Wednesday, 02 November 2011 07:48

HELL IS OTHER PEOPLE’S CULTURAL RIGHT

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By John Sibi-Okumu Anastasia the dog, affectionately known as “Tazzie,” for short, is without doubt, an adored and cherished member of our family in her own right. She is a collie-cross, predominantly white in colour with flecks of black, most notably on her regal, sphinx-like nose. To me personally, amongst Tazzie’s most endearing qualities is her ability to leap over a waist-high gate, show-jumping fashion, to greet me when I arrive home. No one else is ever so swift in welcome. She is a solicitous companion during my solitary, late-night lucubrations at the writing table, seemingly enjoying my taste in…
Wednesday, 02 November 2011 07:47

NOT KENYAN ENOUGH - THE KENSIAN

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By Marziya When you first hear the word, you can’t help but stop in your clichéd tracks and turn around to stare at the speaker. It’s not the word itself that bothers you - goodness knows you’ve heard it enough times already - it’s the attitude behind it; it’s the sneer on the face of a man you had once looked up to; it’s the way he says it, sounding so odd coming from someone you once considered a mentor. Until now. ‘Excuse me?’ Your voice is soft, polite, just the way mama always told you it should be. Although…
Wednesday, 02 November 2011 07:46

WE’RE KENYA DAMU

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By Sunny Bindra Awaaz has done a great deal to set the record straight about South Asians in Kenya. For too long, we were the ‘in-betweens’, the ‘unmentionables’ who were expected to know their ‘place’ (the duka). Eloquently, methodically, Awaaz has been filling in the missing gaps in Kenya’s modern history. Its achievement cannot be overrated, and it is an honour to be asked to write in its pages. We, Kenyans of South Asian origin, have a great deal to be proud of. We almost single-handedly built up the commerce of this country, from dusty dukas in desolate places, to…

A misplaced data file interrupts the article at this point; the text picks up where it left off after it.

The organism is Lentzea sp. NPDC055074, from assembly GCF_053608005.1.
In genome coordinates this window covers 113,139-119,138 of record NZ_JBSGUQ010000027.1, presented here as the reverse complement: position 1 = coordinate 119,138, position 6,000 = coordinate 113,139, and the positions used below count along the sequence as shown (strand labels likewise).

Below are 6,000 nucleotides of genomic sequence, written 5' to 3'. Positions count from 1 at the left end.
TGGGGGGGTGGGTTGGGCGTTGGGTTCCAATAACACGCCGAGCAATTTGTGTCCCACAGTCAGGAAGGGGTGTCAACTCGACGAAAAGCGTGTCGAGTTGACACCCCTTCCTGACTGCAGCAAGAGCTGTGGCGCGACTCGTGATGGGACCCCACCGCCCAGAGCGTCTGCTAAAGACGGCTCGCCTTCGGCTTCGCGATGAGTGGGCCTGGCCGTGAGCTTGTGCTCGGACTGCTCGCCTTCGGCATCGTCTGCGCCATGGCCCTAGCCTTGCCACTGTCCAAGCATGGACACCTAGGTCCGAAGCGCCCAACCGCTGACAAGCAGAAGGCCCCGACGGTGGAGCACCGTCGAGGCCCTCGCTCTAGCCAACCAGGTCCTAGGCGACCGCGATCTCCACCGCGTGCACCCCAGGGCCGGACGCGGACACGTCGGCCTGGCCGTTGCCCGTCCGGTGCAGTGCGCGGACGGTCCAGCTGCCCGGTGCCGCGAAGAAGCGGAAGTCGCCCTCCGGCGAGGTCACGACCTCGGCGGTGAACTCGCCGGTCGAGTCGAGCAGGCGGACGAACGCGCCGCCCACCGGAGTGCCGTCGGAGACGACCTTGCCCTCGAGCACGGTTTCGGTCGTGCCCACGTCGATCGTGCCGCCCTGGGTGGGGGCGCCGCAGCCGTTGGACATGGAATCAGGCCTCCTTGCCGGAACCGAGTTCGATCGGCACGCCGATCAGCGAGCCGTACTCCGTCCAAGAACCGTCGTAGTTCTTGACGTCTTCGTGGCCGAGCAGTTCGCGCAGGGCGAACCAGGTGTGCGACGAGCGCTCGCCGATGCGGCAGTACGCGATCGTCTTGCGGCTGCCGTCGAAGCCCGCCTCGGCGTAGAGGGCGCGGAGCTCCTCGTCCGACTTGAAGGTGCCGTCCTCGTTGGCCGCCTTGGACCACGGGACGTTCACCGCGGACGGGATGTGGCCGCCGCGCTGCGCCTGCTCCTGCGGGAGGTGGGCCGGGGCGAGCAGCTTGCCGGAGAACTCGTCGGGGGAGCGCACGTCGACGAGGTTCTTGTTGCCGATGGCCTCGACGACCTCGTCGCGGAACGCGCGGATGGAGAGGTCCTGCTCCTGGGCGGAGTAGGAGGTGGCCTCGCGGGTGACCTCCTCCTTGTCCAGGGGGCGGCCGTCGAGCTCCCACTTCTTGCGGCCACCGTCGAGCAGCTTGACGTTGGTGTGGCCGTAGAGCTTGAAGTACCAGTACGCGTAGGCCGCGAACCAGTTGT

Wednesday, 02 November 2011 07:45

Pio Gama Pinto - Independant Kenya's First Marytr

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By: Awaaz Team At the age of eight he was sent to India for his education at St. Joseph's European High School, Bangalore, and later passed his matric through St. Joseph's High School, Arpora. He studied science for two years at the Karnatak College, Dharwar, before joining the Royal Indian Air Force in 1944 as an apprentice ground engineer. When only 17 years of age he started agitating against the British raj in India and for political freedom for Goans. When he took up a job in the Posts and Telegraph office in Bombay, after demobilization, he enthusiastically took part…